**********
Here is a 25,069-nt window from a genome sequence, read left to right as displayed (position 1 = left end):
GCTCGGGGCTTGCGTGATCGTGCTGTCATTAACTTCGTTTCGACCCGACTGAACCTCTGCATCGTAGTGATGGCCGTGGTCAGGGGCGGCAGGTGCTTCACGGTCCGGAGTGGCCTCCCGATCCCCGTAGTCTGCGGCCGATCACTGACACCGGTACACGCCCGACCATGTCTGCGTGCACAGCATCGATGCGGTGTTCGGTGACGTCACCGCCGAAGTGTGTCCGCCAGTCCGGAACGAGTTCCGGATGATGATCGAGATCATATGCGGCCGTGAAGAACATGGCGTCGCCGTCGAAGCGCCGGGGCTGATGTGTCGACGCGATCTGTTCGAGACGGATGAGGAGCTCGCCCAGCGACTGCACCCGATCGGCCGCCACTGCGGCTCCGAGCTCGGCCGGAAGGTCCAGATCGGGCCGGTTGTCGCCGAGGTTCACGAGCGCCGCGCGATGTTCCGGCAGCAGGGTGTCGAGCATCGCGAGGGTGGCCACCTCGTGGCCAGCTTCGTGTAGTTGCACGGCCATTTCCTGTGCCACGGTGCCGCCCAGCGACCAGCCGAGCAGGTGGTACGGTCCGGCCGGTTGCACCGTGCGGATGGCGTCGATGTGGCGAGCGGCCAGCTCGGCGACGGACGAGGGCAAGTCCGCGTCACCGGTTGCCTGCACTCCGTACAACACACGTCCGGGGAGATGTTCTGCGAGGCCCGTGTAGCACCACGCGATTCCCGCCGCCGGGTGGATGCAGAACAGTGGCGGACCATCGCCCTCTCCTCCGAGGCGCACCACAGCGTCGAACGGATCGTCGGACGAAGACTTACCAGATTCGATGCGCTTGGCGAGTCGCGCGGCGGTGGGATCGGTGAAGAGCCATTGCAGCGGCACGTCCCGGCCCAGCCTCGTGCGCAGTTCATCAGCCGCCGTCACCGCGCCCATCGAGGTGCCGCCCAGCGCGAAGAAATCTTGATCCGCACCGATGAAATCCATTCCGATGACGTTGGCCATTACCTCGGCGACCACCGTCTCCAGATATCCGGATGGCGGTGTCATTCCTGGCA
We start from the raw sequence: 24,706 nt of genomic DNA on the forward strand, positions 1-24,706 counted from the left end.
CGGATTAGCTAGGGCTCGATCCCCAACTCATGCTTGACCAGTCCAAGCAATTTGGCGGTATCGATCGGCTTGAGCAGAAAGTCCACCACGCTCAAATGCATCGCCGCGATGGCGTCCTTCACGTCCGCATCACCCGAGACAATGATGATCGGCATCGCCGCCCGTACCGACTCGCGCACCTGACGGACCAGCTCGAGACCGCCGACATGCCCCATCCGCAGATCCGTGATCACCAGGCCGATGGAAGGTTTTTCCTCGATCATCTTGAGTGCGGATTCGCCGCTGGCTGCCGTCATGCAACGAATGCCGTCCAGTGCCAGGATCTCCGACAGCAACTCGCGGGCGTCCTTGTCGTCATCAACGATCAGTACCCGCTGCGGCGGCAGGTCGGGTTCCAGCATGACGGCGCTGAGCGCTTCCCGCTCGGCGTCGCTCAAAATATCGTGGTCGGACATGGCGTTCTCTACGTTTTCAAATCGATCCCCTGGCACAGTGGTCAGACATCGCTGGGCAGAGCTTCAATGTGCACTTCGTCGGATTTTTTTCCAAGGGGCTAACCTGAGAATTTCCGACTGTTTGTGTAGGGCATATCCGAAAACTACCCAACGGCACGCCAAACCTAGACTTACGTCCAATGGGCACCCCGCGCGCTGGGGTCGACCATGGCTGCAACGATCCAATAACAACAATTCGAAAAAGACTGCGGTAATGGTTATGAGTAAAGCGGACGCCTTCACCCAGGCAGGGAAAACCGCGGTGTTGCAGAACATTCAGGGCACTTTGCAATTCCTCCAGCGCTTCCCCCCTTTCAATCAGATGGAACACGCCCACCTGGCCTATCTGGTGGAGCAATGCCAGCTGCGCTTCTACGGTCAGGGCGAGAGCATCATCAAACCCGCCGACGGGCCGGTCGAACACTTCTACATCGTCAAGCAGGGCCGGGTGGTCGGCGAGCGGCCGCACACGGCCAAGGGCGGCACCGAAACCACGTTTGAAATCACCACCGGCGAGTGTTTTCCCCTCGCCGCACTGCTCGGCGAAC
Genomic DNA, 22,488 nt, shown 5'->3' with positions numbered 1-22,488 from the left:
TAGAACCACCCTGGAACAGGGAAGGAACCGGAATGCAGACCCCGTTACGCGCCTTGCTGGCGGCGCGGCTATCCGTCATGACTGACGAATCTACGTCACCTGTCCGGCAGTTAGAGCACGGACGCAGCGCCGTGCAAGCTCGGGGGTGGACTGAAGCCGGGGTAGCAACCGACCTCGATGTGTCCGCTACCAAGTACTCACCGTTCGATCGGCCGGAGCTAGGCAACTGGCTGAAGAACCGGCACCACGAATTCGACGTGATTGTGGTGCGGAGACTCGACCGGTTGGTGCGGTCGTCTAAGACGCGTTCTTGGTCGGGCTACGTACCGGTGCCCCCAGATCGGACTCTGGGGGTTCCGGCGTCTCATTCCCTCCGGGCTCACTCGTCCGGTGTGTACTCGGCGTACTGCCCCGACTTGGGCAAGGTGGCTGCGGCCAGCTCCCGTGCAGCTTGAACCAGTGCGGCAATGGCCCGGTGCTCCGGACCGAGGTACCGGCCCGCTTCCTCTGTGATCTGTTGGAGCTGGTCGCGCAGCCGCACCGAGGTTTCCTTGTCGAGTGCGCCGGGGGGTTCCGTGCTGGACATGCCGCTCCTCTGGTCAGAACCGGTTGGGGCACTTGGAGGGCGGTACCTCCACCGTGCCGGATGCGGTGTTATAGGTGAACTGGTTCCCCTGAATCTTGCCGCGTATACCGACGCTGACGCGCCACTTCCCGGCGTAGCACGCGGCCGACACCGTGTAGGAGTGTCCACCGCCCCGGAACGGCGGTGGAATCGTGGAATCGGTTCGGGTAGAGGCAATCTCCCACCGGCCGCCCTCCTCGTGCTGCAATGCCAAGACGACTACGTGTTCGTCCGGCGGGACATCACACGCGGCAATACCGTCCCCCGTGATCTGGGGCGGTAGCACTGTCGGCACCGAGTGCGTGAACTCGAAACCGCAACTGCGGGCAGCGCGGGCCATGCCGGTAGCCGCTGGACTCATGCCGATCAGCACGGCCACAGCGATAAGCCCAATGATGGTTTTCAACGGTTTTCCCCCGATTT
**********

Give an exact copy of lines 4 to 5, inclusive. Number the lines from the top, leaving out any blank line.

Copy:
CGGATTAGCTAGGGCTCGATCCCCAACTCATGCTTGACCAGTCCAAGCAATTTGGCGGTATCGATCGGCTTGAGCAGAAAGTCCACCACGCTCAAATGCATCGCCGCGATGGCGTCCTTCACGTCCGCATCACCCGAGACAATGATGATCGGCATCGCCGCCCGTACCGACTCGCGCACCTGACGGACCAGCTCGAGACCGCCGACATGCCCCATCCGCAGATCCGTGATCACCAGGCCGATGGAAGGTTTTTCCTCGATCATCTTGAGTGCGGATTCGCCGCTGGCTGCCGTCATGCAACGAATGCCGTCCAGTGCCAGGATCTCCGACAGCAACTCGCGGGCGTCCTTGTCGTCATCAACGATCAGTACCCGCTGCGGCGGCAGGTCGGGTTCCAGCATGACGGCGCTGAGCGCTTCCCGCTCGGCGTCGCTCAAAATATCGTGGTCGGACATGGCGTTCTCTACGTTTTCAAATCGATCCCCTGGCACAGTGGTCAGACATCGCTGGGCAGAGCTTCAATGTGCACTTCGTCGGATTTTTTTCCAAGGGGCTAACCTGAGAATTTCCGACTGTTTGTGTAGGGCATATCCGAAAACTACCCAACGGCACGCCAAACCTAGACTTACGTCCAATGGGCACCCCGCGCGCTGGGGTCGACCATGGCTGCAACGATCCAATAACAACAATTCGAAAAAGACTGCGGTAATGGTTATGAGTAAAGCGGACGCCTTCACCCAGGCAGGGAAAACCGCGGTGTTGCAGAACATTCAGGGCACTTTGCAATTCCTCCAGCGCTTCCCCCCTTTCAATCAGATGGAACACGCCCACCTGGCCTATCTGGTGGAGCAATGCCAGCTGCGCTTCTACGGTCAGGGCGAGAGCATCATCAAACCCGCCGACGGGCCGGTCGAACACTTCTACATCGTCAAGCAGGGCCGGGTGGTCGGCGAGCGGCCGCACACGGCCAAGGGCGGCACCGAAACCACGTTTGAAATCACCACCGGCGAGTGTTTTCCCCTCGCCGCACTGCTCGGCGAAC
Genomic DNA, 22,488 nt, shown 5'->3' with positions numbered 1-22,488 from the left: